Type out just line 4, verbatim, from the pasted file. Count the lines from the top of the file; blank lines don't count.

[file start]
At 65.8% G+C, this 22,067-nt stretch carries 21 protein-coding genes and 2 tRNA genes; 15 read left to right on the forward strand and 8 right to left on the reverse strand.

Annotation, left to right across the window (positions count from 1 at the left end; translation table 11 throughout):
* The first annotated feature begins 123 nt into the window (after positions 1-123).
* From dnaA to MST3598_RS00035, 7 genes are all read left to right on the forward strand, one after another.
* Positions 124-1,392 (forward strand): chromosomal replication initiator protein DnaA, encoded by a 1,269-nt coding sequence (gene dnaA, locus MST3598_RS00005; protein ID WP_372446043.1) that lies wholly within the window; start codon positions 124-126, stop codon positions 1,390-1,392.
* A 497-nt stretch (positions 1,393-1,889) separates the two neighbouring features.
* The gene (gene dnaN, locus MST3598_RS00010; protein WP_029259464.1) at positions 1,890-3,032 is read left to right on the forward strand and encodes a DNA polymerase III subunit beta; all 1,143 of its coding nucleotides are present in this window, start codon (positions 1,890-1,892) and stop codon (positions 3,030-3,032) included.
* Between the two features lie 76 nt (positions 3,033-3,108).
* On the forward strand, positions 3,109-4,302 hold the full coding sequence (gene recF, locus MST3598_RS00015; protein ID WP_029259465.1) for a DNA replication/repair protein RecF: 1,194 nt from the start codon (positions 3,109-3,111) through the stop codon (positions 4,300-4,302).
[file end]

* From dnaA to MST3598_RS00035, 7 genes are all read left to right on the forward strand, one after another.